Tennis, Anyone?

billie jean king in 1973 during Battle of the Sexes match with Bobby Riggs
This week, CBS News Sunday Morning's John Leonard focuses on a couple of made-for-TV movies that have more to offer than the regular fare.
Even if, like me, you couldn’t care less who survives boot camp or Regis, there are other reasons to watch television this week. Return with us tomorrow night on ABC to those thrilling years of yesteryear, in 1973 in the Houston Astrodome, when a tennis match “Battle of the Sexes” upstaged Watergate; when money and hype met gender and justice; “When Billy Beat Bobby.”

Ron Silver plays Bobby Riggs, a 55-year-old male chauvinist motormouth and media brat. Holly Hunter plays Billie Jean King, who is too busy organizing the Women’s Tennis Association. But Margaret Court accepts the challenges. After the ladylike Margaret is humiliated. Billie will not only play Bobby but also talk back to the bully – at a press conference. And on television, with Howard Cosell. And behind the scenes at the Astrodome. Not even a royal litter and male slaves faze Billie. And finally, on the court itself, steel and spunk beat bluster and smirk. After which, women’s liberation!

The Leonard File
Read past reviews by John Leonard.
To the media circus in the Astrodome, writer-director Jane Anderson brings the same sly feminist wit she lavished on another Holly Hunter TV movie, “The Positively True Adventures of the Alleged Texas Cheerleader-Murdering Mom.” But women weren’t the only rooters for Billie Jean. I grew up in the very same Long Beach, California, where her father was a fireman, her mother sold Tupperware, and Billie Jean learned to play on public courts instead of at a country club. She was my hero, too. Organized sports are as much a medium of upward mobility in this country as organized crime.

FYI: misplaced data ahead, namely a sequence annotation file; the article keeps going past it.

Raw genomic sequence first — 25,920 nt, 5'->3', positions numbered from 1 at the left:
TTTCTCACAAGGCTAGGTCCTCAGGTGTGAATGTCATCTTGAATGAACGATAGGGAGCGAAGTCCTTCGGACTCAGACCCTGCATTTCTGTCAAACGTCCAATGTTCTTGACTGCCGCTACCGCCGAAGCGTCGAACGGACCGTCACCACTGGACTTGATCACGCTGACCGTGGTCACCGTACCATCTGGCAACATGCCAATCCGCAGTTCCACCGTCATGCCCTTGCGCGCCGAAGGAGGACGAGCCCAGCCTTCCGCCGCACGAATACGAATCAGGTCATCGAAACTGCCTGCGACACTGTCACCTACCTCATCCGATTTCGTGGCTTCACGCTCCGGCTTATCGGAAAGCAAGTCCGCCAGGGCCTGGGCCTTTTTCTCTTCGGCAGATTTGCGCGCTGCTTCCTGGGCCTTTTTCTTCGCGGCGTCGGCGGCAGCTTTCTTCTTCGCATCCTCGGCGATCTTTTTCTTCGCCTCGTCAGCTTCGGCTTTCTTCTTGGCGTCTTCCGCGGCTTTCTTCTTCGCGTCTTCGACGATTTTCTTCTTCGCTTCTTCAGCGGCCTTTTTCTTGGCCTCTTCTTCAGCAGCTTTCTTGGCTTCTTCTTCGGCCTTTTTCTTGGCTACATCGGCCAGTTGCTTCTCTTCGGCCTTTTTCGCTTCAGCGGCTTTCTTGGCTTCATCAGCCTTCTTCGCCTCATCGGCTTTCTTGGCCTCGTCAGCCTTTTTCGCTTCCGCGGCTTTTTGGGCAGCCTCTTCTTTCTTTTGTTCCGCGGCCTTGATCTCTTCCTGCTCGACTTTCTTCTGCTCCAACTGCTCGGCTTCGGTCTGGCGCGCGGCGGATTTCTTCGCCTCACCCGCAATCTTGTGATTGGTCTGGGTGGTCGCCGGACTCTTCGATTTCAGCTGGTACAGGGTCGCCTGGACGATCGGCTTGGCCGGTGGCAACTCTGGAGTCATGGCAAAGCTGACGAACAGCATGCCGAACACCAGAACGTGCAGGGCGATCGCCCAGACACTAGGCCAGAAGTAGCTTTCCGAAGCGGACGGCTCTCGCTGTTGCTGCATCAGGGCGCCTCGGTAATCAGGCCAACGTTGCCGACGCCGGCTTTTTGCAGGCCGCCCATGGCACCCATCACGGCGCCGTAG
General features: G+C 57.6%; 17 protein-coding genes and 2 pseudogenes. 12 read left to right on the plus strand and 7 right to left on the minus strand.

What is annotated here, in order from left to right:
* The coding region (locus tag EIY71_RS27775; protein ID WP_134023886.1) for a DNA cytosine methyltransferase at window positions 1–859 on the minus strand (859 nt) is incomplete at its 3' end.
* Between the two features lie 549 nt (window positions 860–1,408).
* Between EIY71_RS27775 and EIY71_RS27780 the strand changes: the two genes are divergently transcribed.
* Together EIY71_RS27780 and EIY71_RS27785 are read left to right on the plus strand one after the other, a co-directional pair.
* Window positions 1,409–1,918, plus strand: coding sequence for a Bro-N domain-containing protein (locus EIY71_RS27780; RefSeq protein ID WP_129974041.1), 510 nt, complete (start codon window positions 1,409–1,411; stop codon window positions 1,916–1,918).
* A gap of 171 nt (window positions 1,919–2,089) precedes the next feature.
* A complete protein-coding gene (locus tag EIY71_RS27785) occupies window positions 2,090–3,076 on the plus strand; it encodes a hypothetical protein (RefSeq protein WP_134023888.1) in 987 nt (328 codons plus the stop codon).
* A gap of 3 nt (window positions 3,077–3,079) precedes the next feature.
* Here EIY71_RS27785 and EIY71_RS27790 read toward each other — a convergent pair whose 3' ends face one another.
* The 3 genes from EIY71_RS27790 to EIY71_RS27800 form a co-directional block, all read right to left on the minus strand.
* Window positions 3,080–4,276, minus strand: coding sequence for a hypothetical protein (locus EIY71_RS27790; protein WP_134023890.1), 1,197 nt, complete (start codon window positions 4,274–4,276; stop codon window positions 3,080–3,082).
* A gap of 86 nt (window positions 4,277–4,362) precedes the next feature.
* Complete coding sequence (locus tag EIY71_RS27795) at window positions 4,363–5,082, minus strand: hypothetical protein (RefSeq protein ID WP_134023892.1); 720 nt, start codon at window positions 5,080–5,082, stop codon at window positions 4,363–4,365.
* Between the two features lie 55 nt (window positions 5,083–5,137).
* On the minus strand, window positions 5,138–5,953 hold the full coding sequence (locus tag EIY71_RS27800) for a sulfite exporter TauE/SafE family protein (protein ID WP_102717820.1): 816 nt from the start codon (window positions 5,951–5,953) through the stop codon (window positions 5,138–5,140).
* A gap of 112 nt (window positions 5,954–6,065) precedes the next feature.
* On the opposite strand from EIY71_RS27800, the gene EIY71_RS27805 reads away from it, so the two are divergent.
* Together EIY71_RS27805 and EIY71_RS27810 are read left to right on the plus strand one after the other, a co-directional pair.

Which brings me to a surprisingly good remake, next Sunday night on CBS, of one of the best organized crimes in all of detective fiction – “Murder on the Orient Express.”

Albert Molina is a Hercule Poirot more melancholy and less fidgety than Albert Finney or Peter Ustinov. Peter Strauss is the obnoxious tycoon who fails to hire him, and doubtless deserves his multiple stab wounds. One suspect, Meredith Baxter as a sitcom actress and a temer tantrum, has come a long way since “Family Ties.” Another, Leslie Caron as the widow of a Latin American dictator, has come even further from “Gigi.” Everybody else has a gripe, too, as if the train were a kind of supermarket of ulterior motives and gaudy resentments.

Although Sidney Lumet’s 1974 version of the Agatha Christie mystery had a star-studded cast, they either camped it up or mailed it in. The result was so sluggish, it was slower than sap. This TV remake has some zip, not to mention laptops, communication satellites, and jokes. If you don’t yet already know whodunit, where on earth have you been? I envy your innocence.

© MMI Viacom Internet Services Inc. All Rights Reserved